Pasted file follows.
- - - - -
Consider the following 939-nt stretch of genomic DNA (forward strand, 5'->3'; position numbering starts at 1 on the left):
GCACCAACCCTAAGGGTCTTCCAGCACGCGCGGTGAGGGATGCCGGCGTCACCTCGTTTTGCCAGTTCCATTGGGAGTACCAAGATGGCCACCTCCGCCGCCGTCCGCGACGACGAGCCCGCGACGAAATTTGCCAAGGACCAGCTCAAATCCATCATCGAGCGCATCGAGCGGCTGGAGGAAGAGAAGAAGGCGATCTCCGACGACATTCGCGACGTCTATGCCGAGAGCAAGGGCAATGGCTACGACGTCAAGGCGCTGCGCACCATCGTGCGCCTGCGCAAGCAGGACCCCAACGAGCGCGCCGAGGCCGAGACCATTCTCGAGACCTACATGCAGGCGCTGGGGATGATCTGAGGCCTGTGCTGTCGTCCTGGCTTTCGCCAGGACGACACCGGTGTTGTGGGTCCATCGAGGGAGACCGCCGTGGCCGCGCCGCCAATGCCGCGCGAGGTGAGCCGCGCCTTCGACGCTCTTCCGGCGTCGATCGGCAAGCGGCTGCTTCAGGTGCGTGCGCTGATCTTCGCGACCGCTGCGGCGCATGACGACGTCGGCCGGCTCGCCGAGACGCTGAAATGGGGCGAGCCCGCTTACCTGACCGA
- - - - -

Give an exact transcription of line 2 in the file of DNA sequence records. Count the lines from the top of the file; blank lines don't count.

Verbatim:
GCACCAACCCTAAGGGTCTTCCAGCACGCGCGGTGAGGGATGCCGGCGTCACCTCGTTTTGCCAGTTCCATTGGGAGTACCAAGATGGCCACCTCCGCCGCCGTCCGCGACGACGAGCCCGCGACGAAATTTGCCAAGGACCAGCTCAAATCCATCATCGAGCGCATCGAGCGGCTGGAGGAAGAGAAGAAGGCGATCTCCGACGACATTCGCGACGTCTATGCCGAGAGCAAGGGCAATGGCTACGACGTCAAGGCGCTGCGCACCATCGTGCGCCTGCGCAAGCAGGACCCCAACGAGCGCGCCGAGGCCGAGACCATTCTCGAGACCTACATGCAGGCGCTGGGGATGATCTGAGGCCTGTGCTGTCGTCCTGGCTTTCGCCAGGACGACACCGGTGTTGTGGGTCCATCGAGGGAGACCGCCGTGGCCGCGCCGCCAATGCCGCGCGAGGTGAGCCGCGCCTTCGACGCTCTTCCGGCGTCGATCGGCAAGCGGCTGCTTCAGGTGCGTGCGCTGATCTTCGCGACCGCTGCGGCGCATGACGACGTCGGCCGGCTCGCCGAGACGCTGAAATGGGGCGAGCCCGCTTACCTGACCGA